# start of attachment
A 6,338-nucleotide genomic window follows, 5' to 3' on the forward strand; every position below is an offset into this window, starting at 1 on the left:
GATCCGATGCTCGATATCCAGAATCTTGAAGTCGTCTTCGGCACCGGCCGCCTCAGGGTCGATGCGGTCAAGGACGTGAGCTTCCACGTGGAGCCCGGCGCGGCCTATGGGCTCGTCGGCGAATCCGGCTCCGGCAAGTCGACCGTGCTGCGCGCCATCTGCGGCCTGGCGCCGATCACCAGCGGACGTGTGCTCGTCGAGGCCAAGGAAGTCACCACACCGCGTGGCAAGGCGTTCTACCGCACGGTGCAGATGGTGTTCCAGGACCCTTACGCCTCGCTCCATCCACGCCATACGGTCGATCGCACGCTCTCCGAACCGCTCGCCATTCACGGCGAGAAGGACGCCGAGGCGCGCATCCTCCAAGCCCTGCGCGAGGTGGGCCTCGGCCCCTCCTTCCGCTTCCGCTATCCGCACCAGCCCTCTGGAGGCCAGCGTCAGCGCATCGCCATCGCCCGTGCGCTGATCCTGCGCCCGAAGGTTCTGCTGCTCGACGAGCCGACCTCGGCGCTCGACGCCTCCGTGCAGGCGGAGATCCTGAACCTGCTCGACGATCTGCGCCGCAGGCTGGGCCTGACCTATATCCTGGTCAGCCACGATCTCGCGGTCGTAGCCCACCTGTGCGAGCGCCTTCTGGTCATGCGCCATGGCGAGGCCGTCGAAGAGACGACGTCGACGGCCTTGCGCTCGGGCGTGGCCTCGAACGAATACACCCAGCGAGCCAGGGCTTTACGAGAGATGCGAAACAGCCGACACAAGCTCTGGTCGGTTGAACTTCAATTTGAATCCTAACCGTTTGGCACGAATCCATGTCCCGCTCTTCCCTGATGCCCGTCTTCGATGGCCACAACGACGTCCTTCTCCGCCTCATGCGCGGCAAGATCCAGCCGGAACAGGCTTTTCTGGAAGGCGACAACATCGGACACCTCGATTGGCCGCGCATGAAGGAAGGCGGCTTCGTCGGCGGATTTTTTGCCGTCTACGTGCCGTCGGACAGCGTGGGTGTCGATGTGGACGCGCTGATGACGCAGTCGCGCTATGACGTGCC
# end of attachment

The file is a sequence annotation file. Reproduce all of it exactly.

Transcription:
A 6,338-nucleotide genomic window follows, 5' to 3' on the forward strand; every position below is an offset into this window, starting at 1 on the left:
GATCCGATGCTCGATATCCAGAATCTTGAAGTCGTCTTCGGCACCGGCCGCCTCAGGGTCGATGCGGTCAAGGACGTGAGCTTCCACGTGGAGCCCGGCGCGGCCTATGGGCTCGTCGGCGAATCCGGCTCCGGCAAGTCGACCGTGCTGCGCGCCATCTGCGGCCTGGCGCCGATCACCAGCGGACGTGTGCTCGTCGAGGCCAAGGAAGTCACCACACCGCGTGGCAAGGCGTTCTACCGCACGGTGCAGATGGTGTTCCAGGACCCTTACGCCTCGCTCCATCCACGCCATACGGTCGATCGCACGCTCTCCGAACCGCTCGCCATTCACGGCGAGAAGGACGCCGAGGCGCGCATCCTCCAAGCCCTGCGCGAGGTGGGCCTCGGCCCCTCCTTCCGCTTCCGCTATCCGCACCAGCCCTCTGGAGGCCAGCGTCAGCGCATCGCCATCGCCCGTGCGCTGATCCTGCGCCCGAAGGTTCTGCTGCTCGACGAGCCGACCTCGGCGCTCGACGCCTCCGTGCAGGCGGAGATCCTGAACCTGCTCGACGATCTGCGCCGCAGGCTGGGCCTGACCTATATCCTGGTCAGCCACGATCTCGCGGTCGTAGCCCACCTGTGCGAGCGCCTTCTGGTCATGCGCCATGGCGAGGCCGTCGAAGAGACGACGTCGACGGCCTTGCGCTCGGGCGTGGCCTCGAACGAATACACCCAGCGAGCCAGGGCTTTACGAGAGATGCGAAACAGCCGACACAAGCTCTGGTCGGTTGAACTTCAATTTGAATCCTAACCGTTTGGCACGAATCCATGTCCCGCTCTTCCCTGATGCCCGTCTTCGATGGCCACAACGACGTCCTTCTCCGCCTCATGCGCGGCAAGATCCAGCCGGAACAGGCTTTTCTGGAAGGCGACAACATCGGACACCTCGATTGGCCGCGCATGAAGGAAGGCGGCTTCGTCGGCGGATTTTTTGCCGTCTACGTGCCGTCGGACAGCGTGGGTGTCGATGTGGACGCGCTGATGACGCAGTCGCGCTATGACGTGCC